Ghassan Kanafani’s Letter from Gaza is correspondence Kanafani has sent to his oldest and dearest friend, Mustafa, who is living in Sacramento, California after emigrating from the small section of Palestine called the Gaza Strip. Kanafani’s letter clearly indicates that he had intended to follow his friend to the United States, following some time in Kuwait to earn enough money for trip. The economic privation and constant threat of another conflict between Gaza’s rulers, the Islamic Resistance Movement, or Hamas, and Israeli casts a constant shadow over life in that isolated strip of land. Kanafani and Mustafa had pledged earlier in life to follow each other wherever they might end up, and Kanafani had been mentally preparing himself to follow through on this informal agreement and leave Gaza for California. The purpose of his letter, however, is explain to Mustafa why he, Ghassan, had changed his mind and would remain in Gaza.
Kanafani had grown to loathe his life in Gaza. In his letter to Mustafa, he expresses his sincere desire to leave the suffering of the region behind and begin a new life in California:
“I hated Gaza and its inhabitants. Everything in the amputated town reminded me of failed pictures painted in grey by a sick man. Yes, I would send my mother and my brother's widow and her children a meagre sum to help them to live, but I would liberate myself from this last tie too, there in green California, far from the reek of defeat which for seven years had filled my nostrils. The sympathy which bound me to my brother's children, their mother and mine would never be enough to justify my tragedy in taking this perpendicular dive. It mustn't drag me any further down than it already had. I must flee!”
There is something in this lamentation regarding Gaza that suggests the seeds of an emotional and intellectual transformation have been planted. Kanafani’s use of the phrase “amputated town” to describe, possibly, Gaza City, or Khan Yunis, two of the larger concentrations of Palestinians in the strip, is clearly intended to convey a negative image of that strife-torn territory. Gaza, as many know, is one of two parts of a divided Palestinian territory, the bulk of which constitutes what the Israelis, for historical reasons, call Judea and Samaria, and which the Palestinians refer to as Palestine proper (a name they also apply to all of Israel; this same territory is also commonly referred to as “the West Bank” of the Jordan River to denotes its historic connection to the region once known as Trans-Jordan). Gaza is separated from the West Bank by Israel, and its tiny size and domination by the Islamist terrorist movement Hamas has left it, until very recently, psychologically and politically isolated in addition to its geographic isolation. Kanafani is implying that Gaza has been “amputated” from the rest of Palestine.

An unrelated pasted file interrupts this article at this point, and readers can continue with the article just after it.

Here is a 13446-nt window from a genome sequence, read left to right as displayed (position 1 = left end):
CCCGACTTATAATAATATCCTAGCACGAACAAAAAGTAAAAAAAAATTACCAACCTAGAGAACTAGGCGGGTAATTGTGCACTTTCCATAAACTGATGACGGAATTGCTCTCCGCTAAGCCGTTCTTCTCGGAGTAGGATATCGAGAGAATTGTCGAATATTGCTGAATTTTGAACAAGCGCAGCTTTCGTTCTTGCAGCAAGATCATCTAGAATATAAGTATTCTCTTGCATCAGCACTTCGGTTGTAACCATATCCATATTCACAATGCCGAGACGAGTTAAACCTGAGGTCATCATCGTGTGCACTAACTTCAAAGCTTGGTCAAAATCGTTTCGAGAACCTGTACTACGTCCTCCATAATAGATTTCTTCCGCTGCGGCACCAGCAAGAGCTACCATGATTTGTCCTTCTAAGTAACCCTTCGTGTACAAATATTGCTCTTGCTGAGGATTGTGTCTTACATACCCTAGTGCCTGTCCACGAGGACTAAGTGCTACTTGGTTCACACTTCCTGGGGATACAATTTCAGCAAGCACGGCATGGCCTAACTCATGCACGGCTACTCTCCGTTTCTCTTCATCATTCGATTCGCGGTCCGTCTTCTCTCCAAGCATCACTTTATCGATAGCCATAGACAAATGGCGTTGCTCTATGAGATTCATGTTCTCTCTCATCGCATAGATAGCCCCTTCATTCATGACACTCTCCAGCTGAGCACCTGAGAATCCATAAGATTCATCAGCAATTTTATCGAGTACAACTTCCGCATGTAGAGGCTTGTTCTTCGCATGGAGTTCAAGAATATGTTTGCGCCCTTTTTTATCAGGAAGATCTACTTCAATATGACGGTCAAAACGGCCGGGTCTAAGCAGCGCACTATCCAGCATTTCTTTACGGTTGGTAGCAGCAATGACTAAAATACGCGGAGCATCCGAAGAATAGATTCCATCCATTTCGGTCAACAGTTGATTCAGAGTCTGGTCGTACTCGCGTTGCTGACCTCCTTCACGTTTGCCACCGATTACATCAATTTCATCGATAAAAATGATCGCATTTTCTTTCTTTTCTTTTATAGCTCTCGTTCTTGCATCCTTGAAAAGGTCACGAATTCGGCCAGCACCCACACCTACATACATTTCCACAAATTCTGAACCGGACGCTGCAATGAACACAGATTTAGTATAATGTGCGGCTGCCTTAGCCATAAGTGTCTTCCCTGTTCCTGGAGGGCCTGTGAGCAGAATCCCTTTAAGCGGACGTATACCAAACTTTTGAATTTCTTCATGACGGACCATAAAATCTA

The symbolism inherent in his use of that phrase becomes apparent when one gets to the part of Kanafani’s letter where he discusses the main reason for his change of heart about leaving Gaza. His visit to his niece, Nadia, who is in the hospital for reasons of which we can only speculate. Upon making this visit – however reluctantly – Kanafani dishonestly informs the young girl that he bought her the pair of red pants she had wanted. Nadia’s response, however, is not what Kanafani anticipated. Instead of joy, the girl reveals the extent of her wounds, which was caused by Israeli bombs:
“She stretched out her hand, lifted the white coverlet with her fingers and pointed to her leg, amputated from the top of the thigh.”
Kanafani’s sobering discovery of his niece’s amputated leg illuminates the extent to which the red pants symbolize lost hope, but the encounter in the hospital also reinstills in the author a sense of belonging with respect to his emotional attachment to Gaza:
“I went out of the hospital in Gaza that day, my hand clutched in silent derision on the two pounds I had brought with me to give Nadia. The blazing sun filled the streets with the colour of blood. And Gaza was brand new, Mustafa! You and I never saw it like this. The stone piled up at the beginning of the Shajiya quarter where we lived had a meaning, and they seemed to have been put there for no other reason but to explain it. This Gaza in which we had lived and with whose good people we had spent seven years of defeat was something new. It seemed to me just a beginning. I don't know why I thought it was just a beginning. I imagined that the main street that I walked along on the way back home was only the beginning of a long, long road leading to Safad. Everything in this Gaza throbbed with sadness which was not confined to weeping. It was a challenge: more than that it was something like reclamation of the amputated leg!”
The amputated leg and amputated town are symbolic of the isolation that is life in Gaza – a poverty-stricken region closely guarded by the Israeli and Egyptian Armies anxious to prevent the transfer of weapons from Iran to Hamas. Kanafani’s new-found sense of nationalism with respect to Gaza is reflected in his determination to reclaim “the amputated leg.”